Anti-smoking crowd must push moral issue

May 22, 1998|By Diana Butler Bass

WITH Congress debating tobacco legislation, cigarette companies are waging a publicity war against anti-smoking advocates. They claim new taxes and restrictions will devastate tobacco farmers, create a black market and impinge on smokers' freedom.

Tobacco companies are attempting to seize the moral high ground from anti-smoking advocates. According to Big Tobacco, those who insist on severe restrictions on their products are somehow unpatriotic. By implication, anti-smoking "zealots" threaten small farmers, free-market capitalism and fundamental personal liberties.

Since the 1960s, medical groups have sought tougher regulations on tobacco products. Worried about lung cancer and heart disease associated with cigarettes, anti-smoking forces based their arguments against tobacco on health grounds.

Western ways

This resonated with progressive, health-conscious Americans. As a result, restrictive anti-smoking legislation succeeded in western states -- states often opposed to legislating lifestyle. Thus, throughout the West, anti-smoking laws passed because they reflected larger cultural mores.

The anti-smoking cause also took a lesson from Prohibition's failure -- "you can't legislate morality." Hoping to succeed, anti-smoking advocates sought to avoid moral arguments. Rather, they focused on a pervasive, secular concern -- health.

Although initially successful, if the anti-smoking crusade continues this strategy, it will fail. Yes, it is a health issue. However, health issues resonate with only certain regions, classes and types of Americans. Thus, the health argument possesses limited appeal. The recent cigar craze and increased smoking among college students indicate that appeal may be waning. This month's congressional hearings may actually represent the Gettysburg of American anti-smoking.

Although most people are reluctant to admit it, smoking is a moral issue. Following the historical pattern of U.S. reform movements, whoever wins the moral argument will win the political one. Big Tobacco seems to have realized this -- its new defense implies smoking is a patriotic and moral choice. Anti-smoking proponents must frame a corresponding moral argument as part of their effort to reduce -- and eventually eliminate -- smoking.

In the evangelical church where I grew up, no one said smoking was immoral. Instead, the pastor said smoking harmed the body -- "the temple of the Holy Spirit." Even this conservative church appealed to health -- not morality -- as the basis of anti-smoking, thus capitulating to the cultural argument and failing to mount a theological one.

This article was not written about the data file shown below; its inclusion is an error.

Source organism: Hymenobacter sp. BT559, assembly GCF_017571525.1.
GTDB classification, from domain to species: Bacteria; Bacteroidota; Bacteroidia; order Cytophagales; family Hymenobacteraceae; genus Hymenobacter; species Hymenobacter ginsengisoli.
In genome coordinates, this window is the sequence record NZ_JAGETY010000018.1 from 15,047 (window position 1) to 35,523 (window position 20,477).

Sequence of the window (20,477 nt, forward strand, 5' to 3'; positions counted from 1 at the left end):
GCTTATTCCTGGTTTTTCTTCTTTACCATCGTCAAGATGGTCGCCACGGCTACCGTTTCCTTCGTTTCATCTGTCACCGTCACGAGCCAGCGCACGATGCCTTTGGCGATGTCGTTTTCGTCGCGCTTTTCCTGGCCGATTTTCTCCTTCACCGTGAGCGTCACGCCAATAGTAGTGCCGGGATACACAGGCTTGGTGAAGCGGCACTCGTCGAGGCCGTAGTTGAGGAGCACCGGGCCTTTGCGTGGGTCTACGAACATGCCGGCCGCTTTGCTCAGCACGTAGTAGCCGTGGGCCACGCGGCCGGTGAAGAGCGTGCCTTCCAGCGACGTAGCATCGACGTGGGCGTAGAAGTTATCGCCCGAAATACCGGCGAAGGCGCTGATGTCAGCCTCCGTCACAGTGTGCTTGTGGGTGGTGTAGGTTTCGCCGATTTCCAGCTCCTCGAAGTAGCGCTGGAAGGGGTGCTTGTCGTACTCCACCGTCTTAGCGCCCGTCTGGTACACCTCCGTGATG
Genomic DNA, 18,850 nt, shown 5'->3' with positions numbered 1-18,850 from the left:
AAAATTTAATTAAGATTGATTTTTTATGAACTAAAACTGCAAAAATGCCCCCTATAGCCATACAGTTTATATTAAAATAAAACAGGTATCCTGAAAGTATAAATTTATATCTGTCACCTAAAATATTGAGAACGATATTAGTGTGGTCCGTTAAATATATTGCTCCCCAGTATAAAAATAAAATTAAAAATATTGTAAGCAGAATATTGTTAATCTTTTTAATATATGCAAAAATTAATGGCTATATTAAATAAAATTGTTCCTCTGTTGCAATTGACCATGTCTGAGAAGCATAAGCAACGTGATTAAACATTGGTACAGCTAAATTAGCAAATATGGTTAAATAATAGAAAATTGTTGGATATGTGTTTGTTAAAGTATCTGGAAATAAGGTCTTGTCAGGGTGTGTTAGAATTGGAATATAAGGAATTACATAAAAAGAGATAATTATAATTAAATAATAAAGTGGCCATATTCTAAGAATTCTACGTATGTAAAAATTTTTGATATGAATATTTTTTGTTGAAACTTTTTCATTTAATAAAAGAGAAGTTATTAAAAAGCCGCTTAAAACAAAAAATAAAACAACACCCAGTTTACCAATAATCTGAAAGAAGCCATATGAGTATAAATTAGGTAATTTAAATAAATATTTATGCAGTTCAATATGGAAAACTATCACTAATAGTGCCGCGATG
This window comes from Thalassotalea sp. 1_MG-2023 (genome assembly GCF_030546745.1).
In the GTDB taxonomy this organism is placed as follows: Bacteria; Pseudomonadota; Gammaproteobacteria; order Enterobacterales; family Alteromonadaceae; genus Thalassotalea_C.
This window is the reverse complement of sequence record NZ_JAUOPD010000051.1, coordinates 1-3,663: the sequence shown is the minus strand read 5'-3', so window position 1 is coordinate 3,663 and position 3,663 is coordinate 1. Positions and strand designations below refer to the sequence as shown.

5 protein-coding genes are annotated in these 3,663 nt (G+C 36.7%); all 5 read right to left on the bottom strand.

Tobacco Road runs through the heart of the Bible Belt, making many church leaders uncomfortable proclaiming smoking a sin. This, combined with Prohibition fears, muted the moral arguments surrounding anti-smoking. Doctors -- not churches -- started the anti-smoking movement.

Neither Prohibition nor theological ineptitude, however, should silence the anti-smoking crusade. "You can't legislate morality" is facile and historically inaccurate. Prohibition proves you can legislate morality -- it was enacted after a protracted moral debate regarding alcohol. Temperance crusaders convinced most Americans that alcohol was bad.

Prohibition's successes

Prohibition failed only in its implementation. What followed Prohibition shows the strength of the moral argument. Most Americans still believe alcohol is, in some way, bad or harmful. As a poisonous drug, it should be used only by adults within legal and social parameters. Beyond that, alcohol is morally, emotionally and physically deleterious. It is wrong to use alcohol illegally, compulsively or abusively. Prohibition only proved there are successful and unsuccessful ways to legislate morality.

Theological ineptitude, however, is a different issue. Conservatives, like the evangelicals I knew as a teen-ager, tend to identify nonsmoking with personal morality and individual holiness. Therefore, it becomes difficult to mobilize a conservative Christian anti-smoking crusade and causes the legislative argument to fall upon deaf ears in regions embedded in evangelical culture.

Religious liberals have traditionally seen little wrong with smoking or have swallowed the Prohibition argument. However, in recent years, they have become increasingly uncomfortable with the tobacco lobby and its apparent duplicity.

Dignity of man

If tobacco companies produce a product that results in mass addiction and death, then we -- people of all faiths -- must protest. Cigarettes are not about American values and free choice. Rather, tobacco companies violate the fundamental theological nature of humanity -- they fail to respect the dignity of men and women created in God's image. Tobacco companies && sin -- they invent, produce and market a product that undercuts real freedom and human life.

Respecting the dignity of every person. Free to live without addiction. Just free to live. This is the morality of the anti-smoking campaign. It isn't anti-smoking, it is pro-life.

Where's the moral high ground? Why not ask my father? After trying to quit smoking for two decades, he probably will not see his grandchild grow up because of the cancer fighting for his lungs. Ask him next time he lights up a cigarette.

Diana Butler Bass is associate professor of religious studies at Rhodes College in Memphis, Tenn.

Pub Date: 5/22/98

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